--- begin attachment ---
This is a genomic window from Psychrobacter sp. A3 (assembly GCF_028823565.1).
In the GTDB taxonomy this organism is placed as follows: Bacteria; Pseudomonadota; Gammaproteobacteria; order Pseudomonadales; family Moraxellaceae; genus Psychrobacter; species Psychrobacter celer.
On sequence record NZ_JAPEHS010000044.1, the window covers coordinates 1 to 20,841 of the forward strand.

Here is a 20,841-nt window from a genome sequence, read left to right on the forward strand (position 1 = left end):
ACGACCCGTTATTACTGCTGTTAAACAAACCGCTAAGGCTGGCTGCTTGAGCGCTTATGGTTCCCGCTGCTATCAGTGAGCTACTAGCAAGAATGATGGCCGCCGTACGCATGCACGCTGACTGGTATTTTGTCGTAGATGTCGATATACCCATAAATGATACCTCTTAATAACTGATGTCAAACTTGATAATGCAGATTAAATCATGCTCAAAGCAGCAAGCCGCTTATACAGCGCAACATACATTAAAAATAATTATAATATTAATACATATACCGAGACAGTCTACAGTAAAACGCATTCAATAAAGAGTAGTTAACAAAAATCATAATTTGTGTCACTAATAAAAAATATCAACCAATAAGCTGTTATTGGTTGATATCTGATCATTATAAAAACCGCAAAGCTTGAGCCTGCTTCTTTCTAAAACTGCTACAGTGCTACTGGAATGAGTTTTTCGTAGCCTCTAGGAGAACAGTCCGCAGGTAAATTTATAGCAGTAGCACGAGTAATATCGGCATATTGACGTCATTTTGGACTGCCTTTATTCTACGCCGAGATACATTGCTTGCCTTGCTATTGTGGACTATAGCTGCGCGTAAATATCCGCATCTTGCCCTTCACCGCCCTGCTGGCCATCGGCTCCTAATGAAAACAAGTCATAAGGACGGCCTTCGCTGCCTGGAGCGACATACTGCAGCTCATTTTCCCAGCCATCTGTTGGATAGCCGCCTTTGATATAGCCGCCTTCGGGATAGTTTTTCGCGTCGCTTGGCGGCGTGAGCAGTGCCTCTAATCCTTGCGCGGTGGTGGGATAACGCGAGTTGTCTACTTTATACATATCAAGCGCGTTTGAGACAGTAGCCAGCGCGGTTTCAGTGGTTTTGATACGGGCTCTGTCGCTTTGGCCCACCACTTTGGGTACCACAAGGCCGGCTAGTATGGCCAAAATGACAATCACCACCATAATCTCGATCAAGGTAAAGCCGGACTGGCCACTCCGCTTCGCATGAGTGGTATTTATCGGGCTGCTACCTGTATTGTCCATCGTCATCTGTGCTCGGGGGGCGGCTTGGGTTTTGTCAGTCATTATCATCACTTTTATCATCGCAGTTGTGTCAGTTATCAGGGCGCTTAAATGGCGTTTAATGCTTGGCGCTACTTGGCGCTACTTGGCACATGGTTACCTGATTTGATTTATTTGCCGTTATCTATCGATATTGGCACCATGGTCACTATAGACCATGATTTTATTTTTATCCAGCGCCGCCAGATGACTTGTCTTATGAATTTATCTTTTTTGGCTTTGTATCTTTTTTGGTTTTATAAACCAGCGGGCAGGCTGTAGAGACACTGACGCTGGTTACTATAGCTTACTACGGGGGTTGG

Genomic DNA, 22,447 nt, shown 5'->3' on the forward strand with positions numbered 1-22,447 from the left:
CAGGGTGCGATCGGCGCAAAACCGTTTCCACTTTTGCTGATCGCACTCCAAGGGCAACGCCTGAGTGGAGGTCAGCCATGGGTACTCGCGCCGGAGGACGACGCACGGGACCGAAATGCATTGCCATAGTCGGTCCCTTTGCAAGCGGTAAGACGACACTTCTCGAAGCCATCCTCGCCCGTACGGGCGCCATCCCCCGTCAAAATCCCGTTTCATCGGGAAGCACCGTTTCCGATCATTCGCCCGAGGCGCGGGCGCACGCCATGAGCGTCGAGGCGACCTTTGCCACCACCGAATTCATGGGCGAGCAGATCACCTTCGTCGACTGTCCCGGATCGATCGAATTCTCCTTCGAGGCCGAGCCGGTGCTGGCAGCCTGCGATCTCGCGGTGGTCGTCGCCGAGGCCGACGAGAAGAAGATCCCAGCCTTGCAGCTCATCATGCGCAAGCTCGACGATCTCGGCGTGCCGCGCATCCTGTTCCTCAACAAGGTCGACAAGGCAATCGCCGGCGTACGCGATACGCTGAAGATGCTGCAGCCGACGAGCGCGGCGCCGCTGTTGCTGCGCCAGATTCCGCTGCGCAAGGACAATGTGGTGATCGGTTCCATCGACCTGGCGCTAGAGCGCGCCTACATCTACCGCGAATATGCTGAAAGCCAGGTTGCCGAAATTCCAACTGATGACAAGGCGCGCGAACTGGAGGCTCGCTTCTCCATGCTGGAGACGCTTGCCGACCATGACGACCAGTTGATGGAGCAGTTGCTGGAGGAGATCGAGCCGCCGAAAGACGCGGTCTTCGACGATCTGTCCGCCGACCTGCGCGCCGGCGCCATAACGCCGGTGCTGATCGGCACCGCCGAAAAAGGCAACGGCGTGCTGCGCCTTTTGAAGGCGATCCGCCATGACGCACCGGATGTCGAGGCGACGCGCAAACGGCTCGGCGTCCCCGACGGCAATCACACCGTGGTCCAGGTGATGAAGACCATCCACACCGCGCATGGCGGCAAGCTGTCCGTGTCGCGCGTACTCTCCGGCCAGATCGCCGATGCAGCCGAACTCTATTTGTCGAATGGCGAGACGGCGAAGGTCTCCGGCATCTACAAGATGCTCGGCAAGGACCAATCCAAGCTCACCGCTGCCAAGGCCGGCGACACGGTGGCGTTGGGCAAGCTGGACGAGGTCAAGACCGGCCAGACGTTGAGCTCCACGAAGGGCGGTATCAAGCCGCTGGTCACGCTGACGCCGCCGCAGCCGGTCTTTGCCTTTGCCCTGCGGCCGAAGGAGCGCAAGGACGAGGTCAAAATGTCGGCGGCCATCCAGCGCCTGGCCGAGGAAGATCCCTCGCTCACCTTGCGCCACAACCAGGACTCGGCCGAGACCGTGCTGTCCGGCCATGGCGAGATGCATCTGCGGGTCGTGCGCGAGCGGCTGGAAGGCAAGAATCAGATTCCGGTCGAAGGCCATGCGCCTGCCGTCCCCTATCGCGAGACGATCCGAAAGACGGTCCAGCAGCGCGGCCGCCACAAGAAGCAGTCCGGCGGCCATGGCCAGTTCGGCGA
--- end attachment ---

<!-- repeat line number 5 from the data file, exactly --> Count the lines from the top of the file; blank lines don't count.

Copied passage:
ACGACCCGTTATTACTGCTGTTAAACAAACCGCTAAGGCTGGCTGCTTGAGCGCTTATGGTTCCCGCTGCTATCAGTGAGCTACTAGCAAGAATGATGGCCGCCGTACGCATGCACGCTGACTGGTATTTTGTCGTAGATGTCGATATACCCATAAATGATACCTCTTAATAACTGATGTCAAACTTGATAATGCAGATTAAATCATGCTCAAAGCAGCAAGCCGCTTATACAGCGCAACATACATTAAAAATAATTATAATATTAATACATATACCGAGACAGTCTACAGTAAAACGCATTCAATAAAGAGTAGTTAACAAAAATCATAATTTGTGTCACTAATAAAAAATATCAACCAATAAGCTGTTATTGGTTGATATCTGATCATTATAAAAACCGCAAAGCTTGAGCCTGCTTCTTTCTAAAACTGCTACAGTGCTACTGGAATGAGTTTTTCGTAGCCTCTAGGAGAACAGTCCGCAGGTAAATTTATAGCAGTAGCACGAGTAATATCGGCATATTGACGTCATTTTGGACTGCCTTTATTCTACGCCGAGATACATTGCTTGCCTTGCTATTGTGGACTATAGCTGCGCGTAAATATCCGCATCTTGCCCTTCACCGCCCTGCTGGCCATCGGCTCCTAATGAAAACAAGTCATAAGGACGGCCTTCGCTGCCTGGAGCGACATACTGCAGCTCATTTTCCCAGCCATCTGTTGGATAGCCGCCTTTGATATAGCCGCCTTCGGGATAGTTTTTCGCGTCGCTTGGCGGCGTGAGCAGTGCCTCTAATCCTTGCGCGGTGGTGGGATAACGCGAGTTGTCTACTTTATACATATCAAGCGCGTTTGAGACAGTAGCCAGCGCGGTTTCAGTGGTTTTGATACGGGCTCTGTCGCTTTGGCCCACCACTTTGGGTACCACAAGGCCGGCTAGTATGGCCAAAATGACAATCACCACCATAATCTCGATCAAGGTAAAGCCGGACTGGCCACTCCGCTTCGCATGAGTGGTATTTATCGGGCTGCTACCTGTATTGTCCATCGTCATCTGTGCTCGGGGGGCGGCTTGGGTTTTGTCAGTCATTATCATCACTTTTATCATCGCAGTTGTGTCAGTTATCAGGGCGCTTAAATGGCGTTTAATGCTTGGCGCTACTTGGCGCTACTTGGCACATGGTTACCTGATTTGATTTATTTGCCGTTATCTATCGATATTGGCACCATGGTCACTATAGACCATGATTTTATTTTTATCCAGCGCCGCCAGATGACTTGTCTTATGAATTTATCTTTTTTGGCTTTGTATCTTTTTTGGTTTTATAAACCAGCGGGCAGGCTGTAGAGACACTGACGCTGGTTACTATAGCTTACTACGGGGGTTGG